The Zipangu Fest Ready To Get Its Arms Around the U.K.
OK, so I’ll step away from the “Stupid Headline Pun Generator”.
That aside, the Zipangu Fest, the brainchild of Midnight Eye co-founder Jasper sharp, is starting its string of film events and lectures in the U.K. Details have been released as follows:
The first Zipangu Fest is delighted to announce more details for its programme of events this autumn. The festival will run from November 23th to 28th 2010 in London’s East End before touring the country. The full programme will be announced by Festival Director Jasper Sharp at the Barbican’s Japanese Halloween Shlockfest Double Bill of RoboGeisha and Big Tits Zombie 3D + Augmented City 3D on October 29th. Tickets are almost sold out for these screenings, so be sure to book right away!
To whet audience appetites, Mr Sharp will be presenting a lecture exploring the history of independent jishu eiga filmmaking in Japan, followed by an exclusive screening of Annyong Kimchee (1999). The film is Japanese‐Korean filmmaker Tetsuaki Matsue’s personal enquiry into the importance of ethnic and cultural roots and what it means to be Japanese. This event will first be held at the Coventry University East Asian Film Society (CUEAFS) at 2pm on Wednesday October 20th in Room G34 of the university’s Ellen Terry Building, and then at the University of London’s School of Oriental and African Studies (SOAS) at 7pm on Friday November 12th, in the Brunei Gallery lecture theatre.
Zipangu Fest is also proud to announce a special presentation at the 24th Leeds International Film Festival of Hiroshi Shimizu’s rarely‐seen early classic of independent Japanese cinema, Children of the Beehive (1948). The film relates the journey of a group of war orphans (in real life all orphans taken in and raised by the director) as they are taken under the wing of a nameless soldier and set out across a shattered, post‐ war landscape in search of a more certain future. The film will be showing first on Saturday 6 November as part of a one‐day symposium, Breaking Boundaries: Alternative Approaches to Japanese Film, organised by the University of Leeds, and then at 7pm on Monday November 8th at the Hyde Park Picture House. Tickets are £6.50/£5.00.
Zipangu Fest has also put together a special programme of Japanese underground animation in collaboration with the Encounters 16th International Film Festival in Bristol. The Ero Guro Anime Night programme, a selection of nightmarishly morbid animations from the Japanese underground, will screen at the Cube Microplex on Friday November 19th at 8pm. Zipangu Fest festival director Mr Sharp and Man‐ Eater Mountain sound designer Takuro Kochi will be there to introduce the programme. The screenings will be followed by a Late Night Japanese Pink Double Bill of Sexy Timetrip Ninjas (1984) and Groper Train: Search for the Black Pearl (1984), two deliriously tasteless comic classics of the pink film genre directed by Yojiro Takita, now famous as the winner of the 2008 Best Foreign Film Academy Award for the drama Departures. Doors open at 11pm. The Late Night Japanese Pink Double Bill has been made possible by Pink Eiga.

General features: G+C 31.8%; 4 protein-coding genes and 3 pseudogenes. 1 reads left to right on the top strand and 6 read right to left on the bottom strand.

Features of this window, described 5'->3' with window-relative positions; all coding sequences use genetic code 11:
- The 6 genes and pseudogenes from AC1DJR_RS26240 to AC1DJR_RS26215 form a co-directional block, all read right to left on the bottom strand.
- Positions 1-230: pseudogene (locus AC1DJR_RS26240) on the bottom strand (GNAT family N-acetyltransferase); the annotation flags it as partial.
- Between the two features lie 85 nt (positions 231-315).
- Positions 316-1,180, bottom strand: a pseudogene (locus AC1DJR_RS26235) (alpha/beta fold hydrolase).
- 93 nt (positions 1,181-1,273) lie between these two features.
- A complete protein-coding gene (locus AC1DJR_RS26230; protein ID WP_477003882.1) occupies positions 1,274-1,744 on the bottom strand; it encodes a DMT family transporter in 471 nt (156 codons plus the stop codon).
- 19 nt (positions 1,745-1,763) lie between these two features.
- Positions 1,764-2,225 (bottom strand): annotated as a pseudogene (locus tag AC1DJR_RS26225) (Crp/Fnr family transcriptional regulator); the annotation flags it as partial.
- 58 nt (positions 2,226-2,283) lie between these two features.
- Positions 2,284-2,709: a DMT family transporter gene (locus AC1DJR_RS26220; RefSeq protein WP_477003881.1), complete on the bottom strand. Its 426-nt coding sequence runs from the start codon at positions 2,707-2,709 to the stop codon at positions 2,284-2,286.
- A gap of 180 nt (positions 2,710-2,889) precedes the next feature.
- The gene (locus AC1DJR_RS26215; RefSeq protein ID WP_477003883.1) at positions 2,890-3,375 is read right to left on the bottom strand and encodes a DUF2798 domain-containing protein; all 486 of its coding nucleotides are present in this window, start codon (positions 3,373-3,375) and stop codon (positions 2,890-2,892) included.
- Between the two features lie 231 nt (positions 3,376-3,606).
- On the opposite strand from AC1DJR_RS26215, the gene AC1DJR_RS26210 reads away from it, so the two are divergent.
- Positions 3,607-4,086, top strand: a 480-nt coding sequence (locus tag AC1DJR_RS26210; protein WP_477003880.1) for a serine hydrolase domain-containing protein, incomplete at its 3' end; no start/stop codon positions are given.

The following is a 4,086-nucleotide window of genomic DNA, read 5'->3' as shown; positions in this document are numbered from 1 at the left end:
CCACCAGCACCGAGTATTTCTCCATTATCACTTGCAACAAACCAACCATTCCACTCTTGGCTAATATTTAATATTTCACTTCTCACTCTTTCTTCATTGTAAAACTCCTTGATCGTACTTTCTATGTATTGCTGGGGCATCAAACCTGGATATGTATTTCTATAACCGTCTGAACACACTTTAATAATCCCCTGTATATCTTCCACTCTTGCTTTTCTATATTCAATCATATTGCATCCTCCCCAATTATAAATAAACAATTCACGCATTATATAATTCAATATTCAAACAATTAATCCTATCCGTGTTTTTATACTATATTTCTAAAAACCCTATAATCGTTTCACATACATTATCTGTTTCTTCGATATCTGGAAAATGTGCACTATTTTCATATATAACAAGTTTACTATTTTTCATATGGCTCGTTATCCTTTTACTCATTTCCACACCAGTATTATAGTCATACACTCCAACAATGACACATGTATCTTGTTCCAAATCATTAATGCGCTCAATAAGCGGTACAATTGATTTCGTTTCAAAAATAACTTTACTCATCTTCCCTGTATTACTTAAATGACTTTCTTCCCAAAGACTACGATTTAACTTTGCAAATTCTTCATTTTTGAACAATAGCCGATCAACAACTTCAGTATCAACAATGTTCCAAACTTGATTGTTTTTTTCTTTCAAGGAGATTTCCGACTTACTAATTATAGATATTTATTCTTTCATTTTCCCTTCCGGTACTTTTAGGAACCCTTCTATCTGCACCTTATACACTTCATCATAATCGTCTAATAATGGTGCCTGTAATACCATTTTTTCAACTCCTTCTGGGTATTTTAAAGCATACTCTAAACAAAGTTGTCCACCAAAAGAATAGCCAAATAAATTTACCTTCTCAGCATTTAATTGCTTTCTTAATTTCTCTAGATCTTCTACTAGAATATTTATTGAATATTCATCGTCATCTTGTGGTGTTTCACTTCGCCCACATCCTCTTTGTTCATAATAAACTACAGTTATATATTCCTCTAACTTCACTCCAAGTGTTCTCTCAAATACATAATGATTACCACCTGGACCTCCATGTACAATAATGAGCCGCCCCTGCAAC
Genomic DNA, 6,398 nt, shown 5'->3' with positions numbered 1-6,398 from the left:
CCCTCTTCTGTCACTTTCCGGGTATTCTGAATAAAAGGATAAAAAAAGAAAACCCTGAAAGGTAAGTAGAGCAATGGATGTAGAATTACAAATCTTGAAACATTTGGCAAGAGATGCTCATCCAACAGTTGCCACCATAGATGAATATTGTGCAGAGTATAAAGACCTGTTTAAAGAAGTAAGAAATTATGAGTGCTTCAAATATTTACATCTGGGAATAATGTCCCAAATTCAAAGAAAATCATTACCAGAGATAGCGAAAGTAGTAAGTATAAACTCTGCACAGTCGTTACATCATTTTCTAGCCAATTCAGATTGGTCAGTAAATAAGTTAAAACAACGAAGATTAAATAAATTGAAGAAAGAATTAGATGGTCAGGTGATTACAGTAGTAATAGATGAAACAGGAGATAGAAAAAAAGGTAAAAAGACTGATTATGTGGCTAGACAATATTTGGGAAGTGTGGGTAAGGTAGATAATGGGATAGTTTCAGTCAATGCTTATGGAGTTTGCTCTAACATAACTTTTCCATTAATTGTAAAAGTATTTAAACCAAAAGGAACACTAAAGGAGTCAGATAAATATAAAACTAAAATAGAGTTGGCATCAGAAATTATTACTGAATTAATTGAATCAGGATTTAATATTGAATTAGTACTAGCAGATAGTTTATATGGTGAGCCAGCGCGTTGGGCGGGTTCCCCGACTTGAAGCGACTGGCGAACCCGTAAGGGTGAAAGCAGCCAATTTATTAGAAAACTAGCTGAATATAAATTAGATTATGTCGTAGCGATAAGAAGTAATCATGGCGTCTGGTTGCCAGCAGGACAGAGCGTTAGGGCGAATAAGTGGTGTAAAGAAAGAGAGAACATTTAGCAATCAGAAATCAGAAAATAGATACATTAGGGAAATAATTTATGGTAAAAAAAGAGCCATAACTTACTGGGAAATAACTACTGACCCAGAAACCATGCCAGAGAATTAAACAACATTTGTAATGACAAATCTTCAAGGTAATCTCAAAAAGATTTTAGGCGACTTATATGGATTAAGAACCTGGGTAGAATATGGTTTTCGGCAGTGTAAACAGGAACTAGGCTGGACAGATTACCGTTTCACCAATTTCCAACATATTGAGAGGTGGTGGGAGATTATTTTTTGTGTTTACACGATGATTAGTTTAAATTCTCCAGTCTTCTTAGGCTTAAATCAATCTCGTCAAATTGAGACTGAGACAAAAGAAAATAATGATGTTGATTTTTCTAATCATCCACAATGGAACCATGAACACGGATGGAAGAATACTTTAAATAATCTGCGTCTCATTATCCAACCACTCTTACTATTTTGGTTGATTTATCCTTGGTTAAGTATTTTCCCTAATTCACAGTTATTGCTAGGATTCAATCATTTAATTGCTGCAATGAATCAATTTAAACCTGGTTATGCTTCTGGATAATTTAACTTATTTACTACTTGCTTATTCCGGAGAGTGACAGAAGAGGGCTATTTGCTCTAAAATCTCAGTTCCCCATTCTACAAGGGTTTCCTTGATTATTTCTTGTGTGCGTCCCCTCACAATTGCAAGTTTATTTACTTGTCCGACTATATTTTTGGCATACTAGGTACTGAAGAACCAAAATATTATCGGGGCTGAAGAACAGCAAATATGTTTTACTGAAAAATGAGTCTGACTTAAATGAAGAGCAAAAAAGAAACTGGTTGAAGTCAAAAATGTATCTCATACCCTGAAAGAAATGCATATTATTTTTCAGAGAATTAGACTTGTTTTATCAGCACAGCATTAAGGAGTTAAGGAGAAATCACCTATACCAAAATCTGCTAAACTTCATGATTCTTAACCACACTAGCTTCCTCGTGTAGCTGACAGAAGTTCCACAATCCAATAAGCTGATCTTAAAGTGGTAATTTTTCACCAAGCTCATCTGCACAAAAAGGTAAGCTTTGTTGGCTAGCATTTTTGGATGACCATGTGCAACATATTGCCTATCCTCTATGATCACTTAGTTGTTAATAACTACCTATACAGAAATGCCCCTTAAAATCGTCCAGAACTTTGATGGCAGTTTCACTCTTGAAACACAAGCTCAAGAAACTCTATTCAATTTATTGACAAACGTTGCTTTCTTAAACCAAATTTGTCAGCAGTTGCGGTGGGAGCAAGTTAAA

Leading up to Zipangu Fest’s much‐awaited London festival dates, Zipangu Fest has worked with Close‐Up to present the Nippon Year Zero programme of 1960s Japanese experimental films on Tuesday November 23th, at the Bethnal Green Working Men’s Club.
Zipangu Fest has confirmed the festival venues of Café 1001 in Brick Lane and the Genesis Cinema on Mile End Road. Guests can expect two full nights of entertainment from 6pm on November 24th and 25th, for the modest ticket price of £5.00 per evening. Zipangu Fest will launch into full swing for the weekend from November 26th to 28th at the Genesis Cinema in Whitechapel. Tickets will be £7.50/£5.00.
Following this, a selection of the Zipangu Fest festival programme will be screened at the Arnolfini in Bristol between December 16th and 19th, with further venues to be announced at a later date.
Jasper Sharp comments: “I’m really excited about these upcoming events across the country, because the goal with Zipangu Fest was always to reach out to new audiences and introduce Japanese cinema to as wide and diverse a crowd as possible. We’re really happy to be partnering up with so many respected film festivals and other organisations to this end, and I really hope this is something we will be able to expand on in the future. I also can’t wait to announce the main programme. We’ve got a really strong set of films and a host of guests already confirmed, and there’s going to be plenty more going on around the actual festival dates than just the screenings.”
About Zipangu Fest:
The first UK‐wide festival devoted to Japanese film, Zipangu Fest will introduce works new and old, previously unseen by mainstream UK film audiences, to demonstrate the many identities of Japan as depicted by some of the country’s most exciting and revered talents.
For its main event this year, Zipangu Fest will be holding around 15 screenings and other related events at venues across London’s vibrant East End. Cinema venues include the Barbican, Genesis Cinema in Whitechapel, Café 1001 in Brick Lane and the Working Men’s Club in Bethnal Green. The main body of film events will take place in London from November 23rd to 28th 2010, with regional events currently arranged in Bristol, Leeds and Coventry, and more to be confirmed.